Story Sells: The power of narrative as a strategic business tool

Dave Townsend


Monday, April 9, 2018

Share on FacebookShare on Google+Tweet about this on TwitterShare on LinkedIn
Share on FacebookShare on Google+Tweet about this on TwitterShare on LinkedIn

Any business owner today understands the value of creating a customer experience that leaves a lasting impression – one that isn’t easily forgotten. To do this, all elements of the overall experience have to exist in unity, they have to work in concert, surrounding the customer with a performance that is unmatched. Getting all the pieces to fit and to function as a united front is increasingly difficult. Most organizations just don’t have the tools to pull it all together.

This lack of delivering on a differentiating experience was brought home to me recently when my wife and I were staying a very high-end hotel (which will go unnamed). This brand is one of the paragons of hospitality and if anyone could deliver a truly desirable experience, you’d think they could. Yet, our whole stay left us tepid instead of inspired. Nothing about it was bad in any one way, but the pieces didn’t work together to create a particularly desirable experience. The room was nice, but slightly generic. The views were spectacular, yet the service was spotty. The lobby and common areas were truly beautiful, but they lacked continuity and coherence. Nothing stood out. It seemed that no one on staff was on the same page, from the service providers, to the designers of the space, to the chefs in the kitchens.

Why was this experience less than it should have been? The hotel had no narrative thread that pulled all the different aspects of being there together. There was no surprise or delight, there was nothing to discover —there just wasn’t anything unique about the experience. This sounds so simple, but more times than not, it is where most businesses fail in their drive to perform and to build meaningful experiences for their customers.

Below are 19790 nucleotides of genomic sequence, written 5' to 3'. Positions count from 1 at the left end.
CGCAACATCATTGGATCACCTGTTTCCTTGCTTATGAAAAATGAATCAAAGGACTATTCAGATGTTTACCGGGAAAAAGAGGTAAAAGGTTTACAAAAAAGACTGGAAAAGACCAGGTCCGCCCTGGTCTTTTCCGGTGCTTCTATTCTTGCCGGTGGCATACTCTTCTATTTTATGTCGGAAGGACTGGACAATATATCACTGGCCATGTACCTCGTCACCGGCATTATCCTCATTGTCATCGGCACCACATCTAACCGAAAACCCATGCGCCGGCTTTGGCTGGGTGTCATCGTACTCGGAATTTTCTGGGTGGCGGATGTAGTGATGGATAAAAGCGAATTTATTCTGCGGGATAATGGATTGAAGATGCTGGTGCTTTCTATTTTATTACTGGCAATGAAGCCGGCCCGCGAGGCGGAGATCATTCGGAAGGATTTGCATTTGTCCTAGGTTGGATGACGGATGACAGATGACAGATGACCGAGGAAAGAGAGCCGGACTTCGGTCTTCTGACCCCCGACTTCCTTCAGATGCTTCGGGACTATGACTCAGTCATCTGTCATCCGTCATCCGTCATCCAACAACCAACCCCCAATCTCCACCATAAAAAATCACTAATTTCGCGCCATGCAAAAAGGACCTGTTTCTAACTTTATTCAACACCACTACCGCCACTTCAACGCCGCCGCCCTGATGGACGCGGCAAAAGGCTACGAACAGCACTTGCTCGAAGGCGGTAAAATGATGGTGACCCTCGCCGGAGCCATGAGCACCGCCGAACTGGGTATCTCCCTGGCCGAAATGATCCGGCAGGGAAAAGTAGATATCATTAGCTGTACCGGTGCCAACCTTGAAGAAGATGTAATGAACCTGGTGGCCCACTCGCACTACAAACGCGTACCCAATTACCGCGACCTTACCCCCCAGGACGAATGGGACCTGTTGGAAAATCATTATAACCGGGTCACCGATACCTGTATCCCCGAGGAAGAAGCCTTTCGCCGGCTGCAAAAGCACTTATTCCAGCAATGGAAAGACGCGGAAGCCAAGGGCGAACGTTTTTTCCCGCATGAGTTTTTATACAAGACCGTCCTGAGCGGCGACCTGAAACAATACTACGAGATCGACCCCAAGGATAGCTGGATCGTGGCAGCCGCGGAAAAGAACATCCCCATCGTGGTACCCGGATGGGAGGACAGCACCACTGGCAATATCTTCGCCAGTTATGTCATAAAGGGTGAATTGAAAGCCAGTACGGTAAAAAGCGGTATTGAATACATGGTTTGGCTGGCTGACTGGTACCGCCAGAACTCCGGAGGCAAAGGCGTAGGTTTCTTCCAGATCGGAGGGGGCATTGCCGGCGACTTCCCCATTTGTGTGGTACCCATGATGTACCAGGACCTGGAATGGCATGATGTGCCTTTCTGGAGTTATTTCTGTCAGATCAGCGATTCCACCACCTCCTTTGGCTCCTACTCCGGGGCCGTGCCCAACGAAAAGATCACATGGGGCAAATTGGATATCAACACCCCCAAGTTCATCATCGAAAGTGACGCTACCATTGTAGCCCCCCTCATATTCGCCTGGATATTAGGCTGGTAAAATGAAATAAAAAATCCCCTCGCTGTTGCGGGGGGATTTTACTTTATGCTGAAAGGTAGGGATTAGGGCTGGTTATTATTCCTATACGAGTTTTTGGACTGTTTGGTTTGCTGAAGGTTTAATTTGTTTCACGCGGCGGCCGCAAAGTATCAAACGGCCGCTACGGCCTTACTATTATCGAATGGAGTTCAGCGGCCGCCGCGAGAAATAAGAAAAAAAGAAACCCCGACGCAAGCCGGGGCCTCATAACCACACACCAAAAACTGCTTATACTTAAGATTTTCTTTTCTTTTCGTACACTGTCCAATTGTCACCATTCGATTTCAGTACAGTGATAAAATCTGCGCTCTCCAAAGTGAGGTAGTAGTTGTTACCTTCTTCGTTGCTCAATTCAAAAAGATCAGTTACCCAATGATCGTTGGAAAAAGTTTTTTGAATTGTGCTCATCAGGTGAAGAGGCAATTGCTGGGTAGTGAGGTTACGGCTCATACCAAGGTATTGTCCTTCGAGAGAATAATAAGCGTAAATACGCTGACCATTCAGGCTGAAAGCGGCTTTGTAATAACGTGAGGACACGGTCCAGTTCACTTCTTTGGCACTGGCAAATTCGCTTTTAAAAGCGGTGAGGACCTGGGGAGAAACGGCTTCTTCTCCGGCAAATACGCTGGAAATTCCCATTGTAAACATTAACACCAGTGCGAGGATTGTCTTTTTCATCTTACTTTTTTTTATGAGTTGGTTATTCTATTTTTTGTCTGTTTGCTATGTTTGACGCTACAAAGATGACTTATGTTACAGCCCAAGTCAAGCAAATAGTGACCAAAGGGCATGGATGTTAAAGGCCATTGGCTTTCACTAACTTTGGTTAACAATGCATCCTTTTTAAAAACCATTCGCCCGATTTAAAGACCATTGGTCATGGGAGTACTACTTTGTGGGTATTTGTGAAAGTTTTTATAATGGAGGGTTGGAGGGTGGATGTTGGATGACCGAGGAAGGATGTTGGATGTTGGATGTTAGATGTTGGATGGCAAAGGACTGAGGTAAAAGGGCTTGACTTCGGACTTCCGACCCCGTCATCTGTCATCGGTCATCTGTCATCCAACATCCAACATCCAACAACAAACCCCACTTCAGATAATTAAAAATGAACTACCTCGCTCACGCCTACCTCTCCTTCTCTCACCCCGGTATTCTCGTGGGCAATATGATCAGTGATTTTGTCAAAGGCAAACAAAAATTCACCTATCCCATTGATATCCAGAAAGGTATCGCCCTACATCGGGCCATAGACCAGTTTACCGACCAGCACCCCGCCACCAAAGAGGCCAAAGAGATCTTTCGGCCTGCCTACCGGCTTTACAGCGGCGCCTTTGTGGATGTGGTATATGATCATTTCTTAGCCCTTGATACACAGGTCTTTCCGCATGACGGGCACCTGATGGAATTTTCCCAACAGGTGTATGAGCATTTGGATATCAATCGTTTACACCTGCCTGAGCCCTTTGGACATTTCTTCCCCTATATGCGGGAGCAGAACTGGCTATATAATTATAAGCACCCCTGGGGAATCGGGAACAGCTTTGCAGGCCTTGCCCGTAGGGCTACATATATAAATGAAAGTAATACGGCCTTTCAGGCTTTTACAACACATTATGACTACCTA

This is why narrative is at the heart of our strategic process. Stories are tools that inspire, capturing the emotion of a vision and giving people a point of view from which to make better decisions. Stories are not “fluffy” brand things. They are much more concrete than most believe. A good bran story provides meaning to actions that align people, places and experiences. People remember stories, they internalize stories and they can act on stories.

Because our brains are wired to process information through stories—recognizing patterns of information and associating those patterns with things that matter—stories help us create meaning from the world around us, helping us see and express ourselves, our hopes, desires, wants and needs. Did you know that your brain lights up the same way whether you hear a story or actually have that experience in the real world? That is amazingly powerful stuff.

What are the main benefits of using story as a strategic business tool?


A good story will activate your entire team’s mind—rationally and emotionally—so that their actions and words will work together to form the desired brand experience.


Stories unite people, helping ensure that across the organization, are made for the same reasons and everyone is working toward the same expected outcomes.


Story is the tool of inspiration. Great customer experiences are not just about the ability to deliver; rather, great experiences are about the ability to deliver while inspiring people, as well.

So, if you want to create experiences that drive business results, you best invest in narrative strategy. Do you have your story down?


Reach Out and Make That Connection: The Rewards of Collaboration Are Transformative and Vast

What The World Needs Now: Why New Grads Need to Focus on Collaboration as a Key Skill

Photo Credit: Photo by Headway on Unsplash

Join the Conversation